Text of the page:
Salt of the Earth

Artists Ken and Julia Yonetani unearth mounds of salt and transform it into a still-life sculptural installation bearing an important environmental message.

A surreal vision of luxury and abundance greets visitors to Ken and Julia Yonetani’s latest sculptural installation. An imposing table and series of rococo pillars are laden with a snow-white spread of ornate tableware, fruit and vegetables. Grapes and lemons spill from bowls as if unable to be contained, a fish is laid out and a split pumpkin reveals the rich flesh and copious seeds within. Completing the impressive display are five ornate frames and a chandelier composed of hundreds of grape-shaped beads; and it’s all made entirely of salt.

Despite the sense of opulence, the scene is disquietingly solemn. It wasn’t the intention of the Yonetanis – a husband-and-wife artistic duo based in the Blue Mountains west of Sydney – to create a work celebrating nature’s bounty.
“We are interested in linking together the idea of consuming food with the environmental impacts of that food consumption,” explains Julia. Still Life: The Food Bowl is an ominous but beautiful representation of the threat facing Australia’s most important agricultural area – the Murray-Darling Basin, also known as the nation’s food bowl.

The rich colour of the 17th-century Dutch still-life masters that the work references is deliberately and conspicuously absent – items are bleached, bonelike and unnaturally still. The ornate frames are ghostly and capture expanses of blank space. The chandelier is opaque white and incapable of emitting light. The food is perfectly formed but as lifeless as a classical statue.

Each item in the installation, which debuted at Sydney’s Artereal Gallery in June and was shown at London’s GV Art gallery in November, is produced from salt sourced by the artists from groundwater salt interception schemes in the Murray-Darling Basin. The work had its genesis during a three-month residency the artists undertook in Mildura, north-west Victoria. Organised by the Australian Network for Art and Technology, the residency connected the artists with scientists at the Murray-Darling Freshwater Research Centre and SunRise 21, an organisation that maps agricultural areas. “When we first arrived we were really focused on creating work related to the drought and the lack of water. But there was just salt everywhere,” says Julia.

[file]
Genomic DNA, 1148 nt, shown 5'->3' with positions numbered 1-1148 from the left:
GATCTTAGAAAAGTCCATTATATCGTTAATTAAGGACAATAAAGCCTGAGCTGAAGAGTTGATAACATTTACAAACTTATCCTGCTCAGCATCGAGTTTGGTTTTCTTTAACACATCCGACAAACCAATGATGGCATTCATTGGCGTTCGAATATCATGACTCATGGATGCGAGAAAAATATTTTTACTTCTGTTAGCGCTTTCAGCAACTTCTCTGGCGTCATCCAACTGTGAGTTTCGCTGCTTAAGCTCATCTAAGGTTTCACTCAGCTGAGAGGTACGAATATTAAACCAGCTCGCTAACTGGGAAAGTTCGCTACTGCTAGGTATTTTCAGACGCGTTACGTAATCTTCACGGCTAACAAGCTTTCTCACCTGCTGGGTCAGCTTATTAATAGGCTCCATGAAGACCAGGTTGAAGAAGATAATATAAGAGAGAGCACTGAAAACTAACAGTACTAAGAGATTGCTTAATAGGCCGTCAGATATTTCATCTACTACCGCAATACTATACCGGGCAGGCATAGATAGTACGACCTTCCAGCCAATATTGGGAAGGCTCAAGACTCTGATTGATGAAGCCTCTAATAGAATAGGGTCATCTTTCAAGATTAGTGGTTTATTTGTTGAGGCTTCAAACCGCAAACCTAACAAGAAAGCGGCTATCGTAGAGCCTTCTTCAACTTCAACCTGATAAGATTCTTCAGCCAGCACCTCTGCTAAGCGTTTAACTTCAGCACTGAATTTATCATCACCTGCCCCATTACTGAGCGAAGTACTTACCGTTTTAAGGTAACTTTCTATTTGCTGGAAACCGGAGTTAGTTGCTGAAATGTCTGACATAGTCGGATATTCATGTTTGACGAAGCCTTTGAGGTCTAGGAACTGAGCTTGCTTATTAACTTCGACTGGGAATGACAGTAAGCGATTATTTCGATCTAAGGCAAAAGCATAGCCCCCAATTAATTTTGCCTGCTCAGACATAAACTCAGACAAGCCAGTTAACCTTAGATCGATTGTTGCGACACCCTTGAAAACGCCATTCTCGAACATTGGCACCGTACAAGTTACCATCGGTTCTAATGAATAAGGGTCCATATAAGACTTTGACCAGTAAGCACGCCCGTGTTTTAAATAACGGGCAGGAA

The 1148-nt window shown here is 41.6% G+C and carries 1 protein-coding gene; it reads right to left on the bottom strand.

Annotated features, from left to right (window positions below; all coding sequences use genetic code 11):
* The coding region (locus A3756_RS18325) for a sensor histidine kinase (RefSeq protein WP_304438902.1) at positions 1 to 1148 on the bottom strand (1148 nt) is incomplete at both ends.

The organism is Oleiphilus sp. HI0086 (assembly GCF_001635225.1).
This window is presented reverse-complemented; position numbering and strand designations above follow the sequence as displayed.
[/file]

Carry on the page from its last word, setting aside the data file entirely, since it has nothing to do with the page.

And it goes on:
Salination has the potential to make a region that is responsible for one-third of Australia’s food supply infertile. The duo felt the most evocative way to create dialogue on the issue was to use salt as the medium for the message. They draw an analogy between contemporary Western culture and the protocapitalist culture of the 17th-century Dutch Republic, a period of great prosperity in which previously unattainable goods became widely accessible. This bounty was proudly represented in vanitas – elaborate still-life paintings featuring cornucopian displays of everyday produce alongside the luxury imported comestibles.

Like the originals, Still Life is a snapshot of a shifting of values, as what was once scarce becomes plentiful. All the food replicated is produced in the Murray-Darling and commonly available in supermarkets, but the installation warns it may not always be that way. The artists cite historical precedents for civilisations whose decline has been significantly precipitated by human damage to the environment. Mesopotamia was of particular interest during the research, with growing soil salinity in once-legendarily fertile areas seen as a key factor in its demise. “We are artists; we are not saying we have the solution to save the world, but we think it’s important to draw the link when we can.”

This is an extended version of “Salt of the Earth” by Madeleine Hinchy, an article that appeared on page 86 of Vogue Living Nov/Dec 2011. For more information on the Yonetanis visit here.

Producer/text: Madeleine Hinchy
Photographer: Craig Wall

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Comments
One Response to “Salt of the Earth”
  1. Emma Davis says:

    Gorgeous work… such labour!

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